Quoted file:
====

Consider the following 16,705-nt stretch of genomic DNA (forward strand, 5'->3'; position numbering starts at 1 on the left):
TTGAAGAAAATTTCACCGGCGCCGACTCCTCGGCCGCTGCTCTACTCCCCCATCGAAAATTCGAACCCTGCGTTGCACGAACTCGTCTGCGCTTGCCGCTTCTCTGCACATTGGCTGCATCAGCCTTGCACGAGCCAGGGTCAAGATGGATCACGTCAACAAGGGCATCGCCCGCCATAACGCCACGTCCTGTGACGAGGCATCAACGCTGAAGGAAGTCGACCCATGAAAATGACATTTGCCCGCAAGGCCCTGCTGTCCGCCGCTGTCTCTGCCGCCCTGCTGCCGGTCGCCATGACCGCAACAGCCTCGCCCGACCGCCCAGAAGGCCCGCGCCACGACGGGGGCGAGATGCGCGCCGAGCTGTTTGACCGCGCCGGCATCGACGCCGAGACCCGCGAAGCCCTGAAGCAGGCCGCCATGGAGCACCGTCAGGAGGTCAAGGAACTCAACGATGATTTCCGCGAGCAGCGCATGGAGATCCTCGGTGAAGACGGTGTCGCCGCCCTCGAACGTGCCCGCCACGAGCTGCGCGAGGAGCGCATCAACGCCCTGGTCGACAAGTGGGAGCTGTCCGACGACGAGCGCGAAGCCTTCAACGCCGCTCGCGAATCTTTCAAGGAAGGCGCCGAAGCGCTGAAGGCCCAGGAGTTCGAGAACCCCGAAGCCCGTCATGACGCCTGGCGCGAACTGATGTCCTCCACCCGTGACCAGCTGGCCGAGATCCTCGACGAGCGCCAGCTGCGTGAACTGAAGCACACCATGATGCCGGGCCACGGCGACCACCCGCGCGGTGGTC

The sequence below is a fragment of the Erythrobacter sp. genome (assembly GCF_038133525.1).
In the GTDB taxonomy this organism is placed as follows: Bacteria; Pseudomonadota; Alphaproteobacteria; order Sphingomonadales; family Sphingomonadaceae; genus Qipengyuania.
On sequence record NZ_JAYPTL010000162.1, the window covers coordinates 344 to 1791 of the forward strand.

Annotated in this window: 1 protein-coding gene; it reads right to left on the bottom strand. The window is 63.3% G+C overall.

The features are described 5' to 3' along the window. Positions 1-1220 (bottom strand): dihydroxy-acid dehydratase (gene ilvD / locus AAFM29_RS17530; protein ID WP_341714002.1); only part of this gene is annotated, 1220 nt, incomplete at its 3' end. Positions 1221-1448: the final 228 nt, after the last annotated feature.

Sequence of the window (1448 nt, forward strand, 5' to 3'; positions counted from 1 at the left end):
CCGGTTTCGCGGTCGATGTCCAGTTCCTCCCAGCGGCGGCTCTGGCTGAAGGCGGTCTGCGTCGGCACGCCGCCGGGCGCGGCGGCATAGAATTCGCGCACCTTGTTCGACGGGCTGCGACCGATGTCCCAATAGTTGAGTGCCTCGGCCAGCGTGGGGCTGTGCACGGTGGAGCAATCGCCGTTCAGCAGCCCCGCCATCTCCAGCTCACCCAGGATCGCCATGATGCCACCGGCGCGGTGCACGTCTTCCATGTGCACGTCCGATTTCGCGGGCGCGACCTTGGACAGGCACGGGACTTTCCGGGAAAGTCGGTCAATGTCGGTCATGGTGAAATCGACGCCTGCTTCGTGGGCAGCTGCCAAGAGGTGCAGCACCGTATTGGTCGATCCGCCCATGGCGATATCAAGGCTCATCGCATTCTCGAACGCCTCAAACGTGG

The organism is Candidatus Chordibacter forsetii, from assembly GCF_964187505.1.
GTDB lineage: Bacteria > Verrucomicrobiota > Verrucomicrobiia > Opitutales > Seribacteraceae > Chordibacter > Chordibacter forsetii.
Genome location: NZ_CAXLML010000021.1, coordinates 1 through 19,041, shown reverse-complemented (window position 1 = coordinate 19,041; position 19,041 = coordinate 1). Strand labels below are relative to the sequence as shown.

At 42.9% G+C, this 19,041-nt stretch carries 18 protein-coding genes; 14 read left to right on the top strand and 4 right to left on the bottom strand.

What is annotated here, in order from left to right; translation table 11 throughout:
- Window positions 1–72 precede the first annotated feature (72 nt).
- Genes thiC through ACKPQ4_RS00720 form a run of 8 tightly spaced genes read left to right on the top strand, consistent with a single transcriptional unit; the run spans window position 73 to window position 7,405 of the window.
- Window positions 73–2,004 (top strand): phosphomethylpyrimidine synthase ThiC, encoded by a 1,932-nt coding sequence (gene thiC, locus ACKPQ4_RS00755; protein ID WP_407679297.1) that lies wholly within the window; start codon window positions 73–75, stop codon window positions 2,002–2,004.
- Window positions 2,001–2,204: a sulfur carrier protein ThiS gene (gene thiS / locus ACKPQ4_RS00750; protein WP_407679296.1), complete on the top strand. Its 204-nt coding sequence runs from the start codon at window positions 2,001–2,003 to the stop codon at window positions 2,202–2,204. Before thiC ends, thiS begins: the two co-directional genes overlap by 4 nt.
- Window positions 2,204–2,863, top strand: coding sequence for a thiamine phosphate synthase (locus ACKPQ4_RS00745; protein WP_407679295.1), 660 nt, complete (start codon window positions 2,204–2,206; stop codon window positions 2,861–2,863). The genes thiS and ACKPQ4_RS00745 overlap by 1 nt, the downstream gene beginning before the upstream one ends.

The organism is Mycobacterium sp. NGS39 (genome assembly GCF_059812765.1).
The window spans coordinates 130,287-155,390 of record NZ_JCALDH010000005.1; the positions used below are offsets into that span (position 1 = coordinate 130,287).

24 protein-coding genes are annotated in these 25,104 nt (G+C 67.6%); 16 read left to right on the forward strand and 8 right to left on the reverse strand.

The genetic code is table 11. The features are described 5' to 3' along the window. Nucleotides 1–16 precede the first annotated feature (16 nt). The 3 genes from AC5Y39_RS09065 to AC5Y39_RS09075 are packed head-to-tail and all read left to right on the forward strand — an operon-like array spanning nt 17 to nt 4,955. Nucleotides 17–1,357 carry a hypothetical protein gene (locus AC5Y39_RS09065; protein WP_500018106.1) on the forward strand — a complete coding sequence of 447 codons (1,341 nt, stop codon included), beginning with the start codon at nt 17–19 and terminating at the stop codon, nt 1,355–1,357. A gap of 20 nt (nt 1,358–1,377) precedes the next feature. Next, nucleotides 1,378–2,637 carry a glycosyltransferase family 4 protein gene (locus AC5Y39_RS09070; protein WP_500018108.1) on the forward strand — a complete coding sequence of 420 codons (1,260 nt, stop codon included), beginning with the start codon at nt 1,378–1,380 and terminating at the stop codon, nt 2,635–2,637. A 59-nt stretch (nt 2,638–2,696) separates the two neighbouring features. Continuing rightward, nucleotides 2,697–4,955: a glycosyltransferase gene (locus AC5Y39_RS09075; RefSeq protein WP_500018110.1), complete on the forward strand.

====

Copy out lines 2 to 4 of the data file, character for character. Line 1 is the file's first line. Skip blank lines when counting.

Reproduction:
TTGAAGAAAATTTCACCGGCGCCGACTCCTCGGCCGCTGCTCTACTCCCCCATCGAAAATTCGAACCCTGCGTTGCACGAACTCGTCTGCGCTTGCCGCTTCTCTGCACATTGGCTGCATCAGCCTTGCACGAGCCAGGGTCAAGATGGATCACGTCAACAAGGGCATCGCCCGCCATAACGCCACGTCCTGTGACGAGGCATCAACGCTGAAGGAAGTCGACCCATGAAAATGACATTTGCCCGCAAGGCCCTGCTGTCCGCCGCTGTCTCTGCCGCCCTGCTGCCGGTCGCCATGACCGCAACAGCCTCGCCCGACCGCCCAGAAGGCCCGCGCCACGACGGGGGCGAGATGCGCGCCGAGCTGTTTGACCGCGCCGGCATCGACGCCGAGACCCGCGAAGCCCTGAAGCAGGCCGCCATGGAGCACCGTCAGGAGGTCAAGGAACTCAACGATGATTTCCGCGAGCAGCGCATGGAGATCCTCGGTGAAGACGGTGTCGCCGCCCTCGAACGTGCCCGCCACGAGCTGCGCGAGGAGCGCATCAACGCCCTGGTCGACAAGTGGGAGCTGTCCGACGACGAGCGCGAAGCCTTCAACGCCGCTCGCGAATCTTTCAAGGAAGGCGCCGAAGCGCTGAAGGCCCAGGAGTTCGAGAACCCCGAAGCCCGTCATGACGCCTGGCGCGAACTGATGTCCTCCACCCGTGACCAGCTGGCCGAGATCCTCGACGAGCGCCAGCTGCGTGAACTGAAGCACACCATGATGCCGGGCCACGGCGACCACCCGCGCGGTGGTC

The sequence below is a fragment of the Erythrobacter sp. genome (assembly GCF_038133525.1).
In the GTDB taxonomy this organism is placed as follows: Bacteria; Pseudomonadota; Alphaproteobacteria; order Sphingomonadales; family Sphingomonadaceae; genus Qipengyuania.